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God's Glory

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There’s nothing clear about counsel. It’s cloudy. It’s unexpected. It’s disorienting. What we need is not a rulebook or a script. We need a heart that wants the right things. I want to tie our biggest mandate as humans into how we approach others in not only counsel but everyday life.

In beautiful poetic expression, we read the reason we were made:

So God created man in his own image,
    in the image of God he created him;
    male and female he created them. (Gen. 1:27)

Think of God as a giant Weigel’s cup. The tiniest splash sneaks off the top, and with that,an entire universe spills out! From its grand expanse to the edges of the visible universe down to the unbelievable complexities of quantum mechanics at work everywhere within this grand expanse, we see one unified message: God is that glorious! He made it with amere overflow of His glory to point to how much greater He, Himself, is!

You and I exist to show God off. When we don’t grasp this as counselors, we’re walking blind.

Your first duty, your most important job at Legacy Church, is to be so enamored and so delighted with God that your greatest desire of all is to see Him and make Him seen (Deut. 6:5). You must engage a daily, momently discipline of consciously recalling, beholding, and delighting in who God is. Without a heart that first longs for God to be seen more clearly above all other longings, we will approach others wrongly and lead them in the wrong direction, no matter how much doctrine we have right in our heads.

Counsel is unexpected by nature. Not only can you not predict what another will bring to the table when you plan a meeting with them, you cannot even predict when you will meet with them. We counsel in our community groups. We counsel at the dinner table. We counsel in the grocery store. We counsel in any opportunity that meets us. We counsel in the car after we snap at our spouse in anger. Counsel sneaks up on you, often while your heart is being fleshly and you have to repent as you counsel.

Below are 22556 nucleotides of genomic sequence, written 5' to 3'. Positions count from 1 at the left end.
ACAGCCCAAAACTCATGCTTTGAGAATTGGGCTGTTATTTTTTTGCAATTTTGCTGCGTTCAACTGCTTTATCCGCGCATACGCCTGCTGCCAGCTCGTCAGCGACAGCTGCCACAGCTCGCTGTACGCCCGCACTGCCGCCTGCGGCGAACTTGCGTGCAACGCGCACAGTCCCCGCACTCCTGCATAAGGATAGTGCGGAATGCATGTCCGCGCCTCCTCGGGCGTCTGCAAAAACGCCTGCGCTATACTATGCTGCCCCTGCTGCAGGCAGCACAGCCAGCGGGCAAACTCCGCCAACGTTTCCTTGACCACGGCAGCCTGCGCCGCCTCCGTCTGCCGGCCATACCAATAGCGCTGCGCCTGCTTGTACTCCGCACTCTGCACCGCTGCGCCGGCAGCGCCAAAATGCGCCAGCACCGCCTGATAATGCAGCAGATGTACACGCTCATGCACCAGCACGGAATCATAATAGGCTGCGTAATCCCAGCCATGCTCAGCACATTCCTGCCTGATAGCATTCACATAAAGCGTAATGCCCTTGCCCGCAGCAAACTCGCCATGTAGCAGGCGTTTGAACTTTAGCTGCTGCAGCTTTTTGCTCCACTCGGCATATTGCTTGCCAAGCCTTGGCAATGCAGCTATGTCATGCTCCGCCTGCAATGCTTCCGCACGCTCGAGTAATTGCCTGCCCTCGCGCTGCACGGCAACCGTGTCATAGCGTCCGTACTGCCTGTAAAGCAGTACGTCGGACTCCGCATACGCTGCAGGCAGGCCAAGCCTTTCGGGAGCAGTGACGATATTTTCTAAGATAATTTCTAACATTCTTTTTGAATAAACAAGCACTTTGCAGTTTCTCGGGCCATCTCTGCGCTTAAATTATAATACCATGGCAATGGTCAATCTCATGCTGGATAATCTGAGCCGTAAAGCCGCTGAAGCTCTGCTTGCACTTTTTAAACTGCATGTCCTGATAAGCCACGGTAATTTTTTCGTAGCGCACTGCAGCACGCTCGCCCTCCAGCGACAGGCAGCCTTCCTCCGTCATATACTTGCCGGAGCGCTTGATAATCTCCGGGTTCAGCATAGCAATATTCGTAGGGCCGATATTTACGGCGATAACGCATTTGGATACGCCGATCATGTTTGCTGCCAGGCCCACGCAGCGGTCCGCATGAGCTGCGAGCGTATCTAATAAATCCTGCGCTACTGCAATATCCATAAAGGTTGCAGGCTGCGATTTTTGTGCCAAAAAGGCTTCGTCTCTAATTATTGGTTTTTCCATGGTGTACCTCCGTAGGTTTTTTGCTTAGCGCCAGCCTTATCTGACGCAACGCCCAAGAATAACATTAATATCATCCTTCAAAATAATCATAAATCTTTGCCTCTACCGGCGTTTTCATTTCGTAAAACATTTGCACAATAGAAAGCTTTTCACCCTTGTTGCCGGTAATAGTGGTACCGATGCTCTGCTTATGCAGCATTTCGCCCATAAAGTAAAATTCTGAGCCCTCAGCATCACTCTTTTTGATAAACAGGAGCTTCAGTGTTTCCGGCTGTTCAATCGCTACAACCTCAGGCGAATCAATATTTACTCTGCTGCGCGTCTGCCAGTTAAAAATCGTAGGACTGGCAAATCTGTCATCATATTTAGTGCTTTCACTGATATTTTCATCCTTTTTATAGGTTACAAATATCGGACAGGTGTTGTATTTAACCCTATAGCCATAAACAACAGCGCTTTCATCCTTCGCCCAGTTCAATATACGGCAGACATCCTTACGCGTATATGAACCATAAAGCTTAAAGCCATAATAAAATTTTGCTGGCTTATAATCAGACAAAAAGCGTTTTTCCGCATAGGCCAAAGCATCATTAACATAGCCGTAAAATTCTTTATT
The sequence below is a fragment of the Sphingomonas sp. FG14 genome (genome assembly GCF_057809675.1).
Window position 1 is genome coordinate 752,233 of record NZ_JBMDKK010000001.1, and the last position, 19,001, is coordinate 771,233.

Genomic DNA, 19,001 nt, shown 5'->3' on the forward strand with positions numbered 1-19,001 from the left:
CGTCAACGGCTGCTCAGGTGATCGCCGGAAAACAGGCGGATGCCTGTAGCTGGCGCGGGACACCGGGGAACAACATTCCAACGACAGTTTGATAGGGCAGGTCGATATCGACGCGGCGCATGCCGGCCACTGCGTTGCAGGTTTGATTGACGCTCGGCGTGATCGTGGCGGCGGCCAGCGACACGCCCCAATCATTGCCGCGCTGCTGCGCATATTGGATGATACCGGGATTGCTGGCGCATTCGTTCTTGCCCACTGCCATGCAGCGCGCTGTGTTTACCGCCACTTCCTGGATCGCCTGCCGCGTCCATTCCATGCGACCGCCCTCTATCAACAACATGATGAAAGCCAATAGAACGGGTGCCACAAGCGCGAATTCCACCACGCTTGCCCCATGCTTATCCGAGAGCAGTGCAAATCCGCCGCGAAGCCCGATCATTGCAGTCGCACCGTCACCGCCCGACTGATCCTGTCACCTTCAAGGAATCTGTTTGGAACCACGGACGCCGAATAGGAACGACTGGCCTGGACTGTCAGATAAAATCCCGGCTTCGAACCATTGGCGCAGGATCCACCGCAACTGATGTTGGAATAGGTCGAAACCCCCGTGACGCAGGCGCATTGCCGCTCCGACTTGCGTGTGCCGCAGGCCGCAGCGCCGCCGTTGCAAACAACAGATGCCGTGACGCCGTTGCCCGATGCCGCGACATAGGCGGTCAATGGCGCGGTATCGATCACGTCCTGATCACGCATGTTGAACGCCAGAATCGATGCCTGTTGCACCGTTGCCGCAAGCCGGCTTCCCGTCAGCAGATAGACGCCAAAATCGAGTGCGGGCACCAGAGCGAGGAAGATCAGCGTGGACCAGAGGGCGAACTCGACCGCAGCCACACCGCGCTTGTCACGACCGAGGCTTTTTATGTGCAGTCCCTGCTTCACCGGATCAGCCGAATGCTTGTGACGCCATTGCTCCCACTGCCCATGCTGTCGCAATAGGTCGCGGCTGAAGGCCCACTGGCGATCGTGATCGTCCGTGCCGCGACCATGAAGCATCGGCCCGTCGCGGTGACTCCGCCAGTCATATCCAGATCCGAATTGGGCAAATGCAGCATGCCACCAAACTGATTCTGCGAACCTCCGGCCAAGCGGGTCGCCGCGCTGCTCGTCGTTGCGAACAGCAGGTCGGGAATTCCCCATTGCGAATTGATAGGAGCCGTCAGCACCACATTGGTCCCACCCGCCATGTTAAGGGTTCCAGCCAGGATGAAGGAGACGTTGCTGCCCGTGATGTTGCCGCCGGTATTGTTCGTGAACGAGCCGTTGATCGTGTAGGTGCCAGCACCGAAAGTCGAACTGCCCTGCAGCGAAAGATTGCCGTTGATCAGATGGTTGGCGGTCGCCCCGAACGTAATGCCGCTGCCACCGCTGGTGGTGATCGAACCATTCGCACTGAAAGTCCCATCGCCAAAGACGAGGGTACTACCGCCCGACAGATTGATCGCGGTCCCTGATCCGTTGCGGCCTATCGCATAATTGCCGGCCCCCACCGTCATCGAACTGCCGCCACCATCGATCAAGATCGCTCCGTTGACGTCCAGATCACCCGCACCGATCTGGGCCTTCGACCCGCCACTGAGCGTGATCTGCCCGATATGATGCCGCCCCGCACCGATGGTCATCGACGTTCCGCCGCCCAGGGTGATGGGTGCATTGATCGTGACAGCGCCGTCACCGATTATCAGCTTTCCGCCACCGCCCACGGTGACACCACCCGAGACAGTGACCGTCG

The only way to do counsel well in cloudy, messy, unpredictable life is to have hearts that truly have one overarching desire at any and all times: to know a glorious God and to make Him known. This desire must be stronger and more moving than fear, comfort, security, reputation, self-justification, and vindication. God has to be that glorious to you, a real glory you can sink your teeth into, a glory you really delight in. We must be able to counter our flesh when we’re accused and say, “I know I want to defend myself right now, but I delight more in brushing that aside in order to show you who God is!”

No matter what you face, if you greatest longing is for them to see God, you’re heading in a good direction.

Posted by Matt Norman with

God's Redemption

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Redemption is God’s act. At its core, He chooses us, predestines us, covers our sins, credits Jesus’s righteousness to us, kills our captor, disarms sin’s power, lives with us, opens our eyes, grows our desires for Him, prepares good works for us to walk in, gives us power to endure difficulty, and secures an inheritance where we will be with Him forever. These are things that God alone has done, is doing, and will do. They are all parts of a single act of redemption accomplished by Jesus’s cross. Everything depends on God acting. Everything.

This is our only sure footing as biblical counselors. Without this, we have no foundation and no reason to expect real change. We’d otherwise be left to confounding, humanistic theories on change that shift with each generation. God’s redemption allows us to rest as we work hard. It also means divine power is at work in the otherwise menial things we do as counselors.

Redemption being God’s act is a refuge that protects us from the storm of seizing control by anger and manipulation when people are stagnant. It secures us from losing hope when we feel like we’re at our wit’s end. It covers us during fears of not knowing what to do, giving us at the very least a clear direction to steer. It shields us from pride when people experience dramatic change. It causes us to endure during challenging times and to lay aside our fixation on our reputation. It keeps us dependent, praying, and sober.

What I want this to change is how you approach counsel. If you approach things as if it all stands or falls on your performance, you’re going to burn out quickly. Even worse, you’ll be self-focused, godless, and ever revolving around your performance. When things go well, you will puff up. When they go poorly, you will hang your head in shame. If everything depends on God, however, in times of clear progress, you gaze with joy on a God who gives good things. And in times of stagnation, you gaze with joy on a God who is wise and knows things you don’t.

In all of this, we’re doing precisely what we are counseling others to do. We’re securing our eyes and hopes to God Himself. Gazing on His provision, we perpetually experience the very change we’re leading others toward.

Posted by Matt Norman with

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